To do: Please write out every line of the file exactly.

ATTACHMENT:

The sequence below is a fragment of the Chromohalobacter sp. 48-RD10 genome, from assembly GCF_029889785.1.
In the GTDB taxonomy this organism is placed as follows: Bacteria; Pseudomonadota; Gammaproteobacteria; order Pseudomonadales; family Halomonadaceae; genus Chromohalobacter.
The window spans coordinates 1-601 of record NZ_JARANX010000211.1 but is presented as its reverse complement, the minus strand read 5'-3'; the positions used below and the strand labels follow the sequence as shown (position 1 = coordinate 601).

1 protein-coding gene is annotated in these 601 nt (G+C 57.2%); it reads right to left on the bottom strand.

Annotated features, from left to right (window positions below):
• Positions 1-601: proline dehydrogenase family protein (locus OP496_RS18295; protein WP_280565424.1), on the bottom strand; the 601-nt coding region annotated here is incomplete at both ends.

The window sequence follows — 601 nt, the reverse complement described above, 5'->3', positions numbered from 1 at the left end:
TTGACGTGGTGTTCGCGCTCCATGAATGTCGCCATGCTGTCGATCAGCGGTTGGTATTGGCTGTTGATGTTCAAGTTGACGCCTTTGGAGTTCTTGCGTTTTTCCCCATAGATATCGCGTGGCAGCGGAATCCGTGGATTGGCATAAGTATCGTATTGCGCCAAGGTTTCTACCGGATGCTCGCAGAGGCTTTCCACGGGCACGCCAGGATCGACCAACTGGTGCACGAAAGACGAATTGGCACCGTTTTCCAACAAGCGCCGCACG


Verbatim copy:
The sequence below is a fragment of the Chromohalobacter sp. 48-RD10 genome, from assembly GCF_029889785.1.
In the GTDB taxonomy this organism is placed as follows: Bacteria; Pseudomonadota; Gammaproteobacteria; order Pseudomonadales; family Halomonadaceae; genus Chromohalobacter.
The window spans coordinates 1-601 of record NZ_JARANX010000211.1 but is presented as its reverse complement, the minus strand read 5'-3'; the positions used below and the strand labels follow the sequence as shown (position 1 = coordinate 601).

1 protein-coding gene is annotated in these 601 nt (G+C 57.2%); it reads right to left on the bottom strand.

Annotated features, from left to right (window positions below):
• Positions 1-601: proline dehydrogenase family protein (locus OP496_RS18295; protein WP_280565424.1), on the bottom strand; the 601-nt coding region annotated here is incomplete at both ends.

The window sequence follows — 601 nt, the reverse complement described above, 5'->3', positions numbered from 1 at the left end:
TTGACGTGGTGTTCGCGCTCCATGAATGTCGCCATGCTGTCGATCAGCGGTTGGTATTGGCTGTTGATGTTCAAGTTGACGCCTTTGGAGTTCTTGCGTTTTTCCCCATAGATATCGCGTGGCAGCGGAATCCGTGGATTGGCATAAGTATCGTATTGCGCCAAGGTTTCTACCGGATGCTCGCAGAGGCTTTCCACGGGCACGCCAGGATCGACCAACTGGTGCACGAAAGACGAATTGGCACCGTTTTCCAACAAGCGCCGCACG